July 20, 2013 at 12:48 pm Raw numbers of people killed by each type of hazard are only step 1. Now show us the steps you propose we take to alleviate each one, and be sure to show their costs per year of life expectancy saved, especially costs in lives. EPA’s clean air regulations, for instance, kill thousands every year by forcing people into smaller cars where they are more likely to die in wrecks. That dwarfs any believable number saved by the reduction in emissions.The Clean Air Act regulations controlling air pollution were introduced from 1970 onwards. Here is a chart showing deaths by motor vehicle accident in the USA, relative to the total population. (Click for larger version).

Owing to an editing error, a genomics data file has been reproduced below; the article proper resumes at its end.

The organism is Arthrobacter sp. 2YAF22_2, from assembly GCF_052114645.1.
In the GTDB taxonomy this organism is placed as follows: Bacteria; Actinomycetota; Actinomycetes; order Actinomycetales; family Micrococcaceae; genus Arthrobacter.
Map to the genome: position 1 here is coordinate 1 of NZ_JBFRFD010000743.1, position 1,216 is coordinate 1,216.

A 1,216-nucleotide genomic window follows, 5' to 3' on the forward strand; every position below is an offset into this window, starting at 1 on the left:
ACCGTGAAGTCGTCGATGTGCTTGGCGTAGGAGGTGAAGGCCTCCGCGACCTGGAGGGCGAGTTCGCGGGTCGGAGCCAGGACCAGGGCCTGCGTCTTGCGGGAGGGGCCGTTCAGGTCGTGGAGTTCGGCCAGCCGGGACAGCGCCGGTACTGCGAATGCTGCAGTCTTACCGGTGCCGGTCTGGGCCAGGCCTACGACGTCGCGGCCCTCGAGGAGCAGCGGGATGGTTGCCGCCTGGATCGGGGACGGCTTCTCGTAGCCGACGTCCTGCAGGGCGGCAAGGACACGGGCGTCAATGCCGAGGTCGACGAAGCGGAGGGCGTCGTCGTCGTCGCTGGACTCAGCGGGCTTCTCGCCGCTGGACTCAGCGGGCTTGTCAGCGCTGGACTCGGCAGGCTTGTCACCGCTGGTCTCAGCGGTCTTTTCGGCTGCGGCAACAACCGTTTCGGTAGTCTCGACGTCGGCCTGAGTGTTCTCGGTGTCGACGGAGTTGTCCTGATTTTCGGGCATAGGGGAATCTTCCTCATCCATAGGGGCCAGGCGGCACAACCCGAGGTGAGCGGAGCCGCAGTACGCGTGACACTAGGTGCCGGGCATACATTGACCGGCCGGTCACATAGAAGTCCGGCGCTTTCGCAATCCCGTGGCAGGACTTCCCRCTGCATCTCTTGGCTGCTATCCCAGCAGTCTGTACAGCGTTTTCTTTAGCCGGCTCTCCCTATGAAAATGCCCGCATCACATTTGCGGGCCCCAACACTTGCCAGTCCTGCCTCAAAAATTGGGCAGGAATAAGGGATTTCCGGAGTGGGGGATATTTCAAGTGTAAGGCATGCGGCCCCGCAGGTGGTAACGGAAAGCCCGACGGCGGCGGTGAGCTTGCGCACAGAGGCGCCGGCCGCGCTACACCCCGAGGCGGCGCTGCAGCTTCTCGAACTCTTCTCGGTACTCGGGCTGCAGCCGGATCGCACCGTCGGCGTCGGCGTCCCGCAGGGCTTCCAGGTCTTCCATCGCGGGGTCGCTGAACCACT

I'm a bit short of time today, otherwise I'd be looking into the main article by Lomborg. It's a promo for a new book of his, and a chapter by Richard Tol. It looks as if he's arguing "either/or" on reducing air pollution vs minimising global warming. And arguing that global warming in the form of weather disasters won't (directly) kill too many people so we shouldn't do anything about it. I expect there's more in his book.
The reaction from WUWT is underwhelming. Mostly of the nature "we don't believe xyz" or "give them more air pollution by way of burning coal".
Hope to have more time later in the week. Meantime, here is a link to the Global Burden of Disease program that is quoted by Lomborg (without a link). It's a mine of information with oodles of data presented in all sorts of clever ways.